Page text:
Korean National Pension Fund Returns 6.81%, Hits $600 Billion in AUM

Pension tops 700 trillion won  for first time in 31-year history.

South Korea’s state pension fund reported an investment return of 6.81% for the first four months of the year, surpassing the 700 trillion won threshold in total assets under management for the first time in its 31-year history.

According to data compiled by the National Pension Service (NPS), the fund’s operator, the fund’s assets totaled 701.2 trillion won ($600 billion) as of April, up 62.4 trillion won from the end of 2018. That’s also up from 100 trillion won in 2003, 300 trillion won in 2010, and 500 trillion won in 2015. The NPS also reported that the fund has returned 5.4% annualized since its inception in 1988.

For the year until the end of April, the pension fund earned 9.97% from domestic equities, and 20.34% from investments in foreign equities, according to Yonhap News Agency. Meanwhile domestic and foreign bonds returned 1.42% and 6.68%, respectively, as alternative asset investments earned 3.46% for the year up to the end of April.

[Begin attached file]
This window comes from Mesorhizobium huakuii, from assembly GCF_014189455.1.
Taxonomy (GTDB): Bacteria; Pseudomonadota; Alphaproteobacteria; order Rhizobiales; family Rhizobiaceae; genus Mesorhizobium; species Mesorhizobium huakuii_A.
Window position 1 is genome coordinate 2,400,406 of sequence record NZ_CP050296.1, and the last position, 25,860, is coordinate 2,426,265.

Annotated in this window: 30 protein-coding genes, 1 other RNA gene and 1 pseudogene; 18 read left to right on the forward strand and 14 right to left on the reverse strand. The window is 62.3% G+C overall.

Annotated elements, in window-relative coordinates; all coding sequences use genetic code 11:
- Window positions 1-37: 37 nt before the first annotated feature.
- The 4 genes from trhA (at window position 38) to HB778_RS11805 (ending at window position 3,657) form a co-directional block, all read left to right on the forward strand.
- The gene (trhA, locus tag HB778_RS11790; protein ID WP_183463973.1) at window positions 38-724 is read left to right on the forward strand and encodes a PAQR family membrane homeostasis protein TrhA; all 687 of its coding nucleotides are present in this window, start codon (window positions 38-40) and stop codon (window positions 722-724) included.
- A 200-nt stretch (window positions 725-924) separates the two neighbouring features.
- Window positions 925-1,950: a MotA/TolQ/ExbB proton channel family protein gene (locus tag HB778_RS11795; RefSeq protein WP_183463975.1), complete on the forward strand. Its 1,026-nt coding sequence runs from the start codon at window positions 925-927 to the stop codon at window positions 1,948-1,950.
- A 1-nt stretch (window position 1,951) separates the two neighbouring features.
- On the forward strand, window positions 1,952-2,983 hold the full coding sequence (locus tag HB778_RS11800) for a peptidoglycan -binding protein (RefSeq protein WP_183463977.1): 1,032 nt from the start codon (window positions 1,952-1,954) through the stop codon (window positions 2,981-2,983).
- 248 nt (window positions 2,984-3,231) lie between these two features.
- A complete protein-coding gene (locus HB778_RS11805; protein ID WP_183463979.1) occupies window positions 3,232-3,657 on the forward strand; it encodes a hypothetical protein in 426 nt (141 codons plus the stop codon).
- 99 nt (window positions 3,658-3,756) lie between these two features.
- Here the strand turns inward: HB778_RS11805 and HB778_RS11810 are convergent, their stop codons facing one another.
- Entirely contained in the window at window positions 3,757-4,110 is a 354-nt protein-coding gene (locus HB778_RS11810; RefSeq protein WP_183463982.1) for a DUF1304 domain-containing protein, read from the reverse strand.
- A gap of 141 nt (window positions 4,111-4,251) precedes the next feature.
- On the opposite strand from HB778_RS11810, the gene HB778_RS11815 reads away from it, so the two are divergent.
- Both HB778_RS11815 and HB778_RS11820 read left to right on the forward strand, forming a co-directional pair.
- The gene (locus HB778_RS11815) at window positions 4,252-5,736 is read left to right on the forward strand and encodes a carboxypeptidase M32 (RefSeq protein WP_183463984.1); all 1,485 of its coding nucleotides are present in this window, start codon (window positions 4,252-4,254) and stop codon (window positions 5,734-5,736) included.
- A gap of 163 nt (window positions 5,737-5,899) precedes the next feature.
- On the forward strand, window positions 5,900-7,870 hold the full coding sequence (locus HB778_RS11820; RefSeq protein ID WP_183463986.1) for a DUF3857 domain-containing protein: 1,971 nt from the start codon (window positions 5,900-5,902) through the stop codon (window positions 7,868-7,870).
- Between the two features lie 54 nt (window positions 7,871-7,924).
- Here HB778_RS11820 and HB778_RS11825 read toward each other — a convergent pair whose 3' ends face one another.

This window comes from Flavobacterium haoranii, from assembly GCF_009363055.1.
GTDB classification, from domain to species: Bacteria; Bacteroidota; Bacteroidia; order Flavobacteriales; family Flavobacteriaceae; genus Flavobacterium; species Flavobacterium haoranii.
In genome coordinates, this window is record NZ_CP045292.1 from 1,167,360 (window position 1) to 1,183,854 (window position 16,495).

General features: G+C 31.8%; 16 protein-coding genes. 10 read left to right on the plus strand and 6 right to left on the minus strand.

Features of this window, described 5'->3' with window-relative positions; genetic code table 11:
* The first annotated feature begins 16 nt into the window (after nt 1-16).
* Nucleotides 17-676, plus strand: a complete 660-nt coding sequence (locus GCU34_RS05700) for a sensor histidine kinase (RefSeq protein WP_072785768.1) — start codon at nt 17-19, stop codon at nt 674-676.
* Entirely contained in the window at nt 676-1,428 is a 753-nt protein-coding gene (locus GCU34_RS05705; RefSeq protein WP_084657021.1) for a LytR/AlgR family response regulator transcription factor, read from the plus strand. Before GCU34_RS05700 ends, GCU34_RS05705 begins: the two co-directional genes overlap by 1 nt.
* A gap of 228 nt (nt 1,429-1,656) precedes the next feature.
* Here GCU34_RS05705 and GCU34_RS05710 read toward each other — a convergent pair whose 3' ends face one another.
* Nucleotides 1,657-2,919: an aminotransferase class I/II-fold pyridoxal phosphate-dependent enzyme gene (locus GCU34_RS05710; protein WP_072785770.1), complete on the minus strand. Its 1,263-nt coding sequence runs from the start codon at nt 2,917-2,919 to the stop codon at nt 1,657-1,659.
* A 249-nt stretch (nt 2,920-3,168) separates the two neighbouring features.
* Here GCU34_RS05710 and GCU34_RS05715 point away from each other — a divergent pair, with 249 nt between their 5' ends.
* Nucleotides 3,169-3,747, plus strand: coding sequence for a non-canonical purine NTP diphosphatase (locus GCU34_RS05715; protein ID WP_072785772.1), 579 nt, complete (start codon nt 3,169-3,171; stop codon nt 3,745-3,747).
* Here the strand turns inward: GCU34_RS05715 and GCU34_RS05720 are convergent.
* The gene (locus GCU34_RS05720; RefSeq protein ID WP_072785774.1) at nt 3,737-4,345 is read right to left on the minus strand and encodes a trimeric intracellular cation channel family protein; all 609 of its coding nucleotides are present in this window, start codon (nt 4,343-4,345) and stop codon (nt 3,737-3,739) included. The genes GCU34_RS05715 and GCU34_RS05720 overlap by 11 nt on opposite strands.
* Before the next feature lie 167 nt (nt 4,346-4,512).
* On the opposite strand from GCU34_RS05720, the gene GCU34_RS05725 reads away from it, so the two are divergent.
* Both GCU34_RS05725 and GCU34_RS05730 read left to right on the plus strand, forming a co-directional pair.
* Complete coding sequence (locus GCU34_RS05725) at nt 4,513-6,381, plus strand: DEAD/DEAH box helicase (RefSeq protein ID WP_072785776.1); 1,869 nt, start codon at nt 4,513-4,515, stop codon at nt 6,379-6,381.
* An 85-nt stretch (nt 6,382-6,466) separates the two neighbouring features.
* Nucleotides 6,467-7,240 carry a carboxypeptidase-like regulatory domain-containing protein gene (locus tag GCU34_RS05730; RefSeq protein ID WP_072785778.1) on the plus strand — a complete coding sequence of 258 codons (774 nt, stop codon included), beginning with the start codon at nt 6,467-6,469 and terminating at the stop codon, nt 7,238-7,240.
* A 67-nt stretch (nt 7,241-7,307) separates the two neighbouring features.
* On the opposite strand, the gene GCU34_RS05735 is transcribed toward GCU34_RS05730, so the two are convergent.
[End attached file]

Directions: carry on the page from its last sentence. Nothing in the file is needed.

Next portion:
The NPS said that while its earnings reached 41.2 trillion won in 2017, it posted a loss of 6 trillion won last year due to intensifying trade disputes between the US, and tough financial market conditions, according to Yonhap. The NPS also said that due to the country’s rapidly aging population, which requires larger payouts, the pension fund could start recording losses in 23 years.

South Korea’s fertility rate is expected to fall to an all-time low this year, according to a study commissioned by the Chosun Ilbo newspaper. The average number of babies born per woman of reproductive age is due to be as low as 0.96, bringing it below one for the first time in history.

In a move to counter the effects of a falling fertility rate, which include underfunded pensions, expanding debt, and economic decline, the Korean government unveiled proposals to help reform the country’s pension system in December. And late last year, the NPS said it would increase its ratio of risk assets, such as stocks and real estate, to 60% from 50%, and raise the ratio of overseas investment to about 45% from 30% in a move to help boost returns.

The fund’s manager said that at this stage of the fund’s maturity, the focus is on maintaining stable returns and diversifying risks by scaling down the allocation to domestic fixed income, while increasing the investment in domestic and foreign equities and alternatives under a portfolio diversification strategy.

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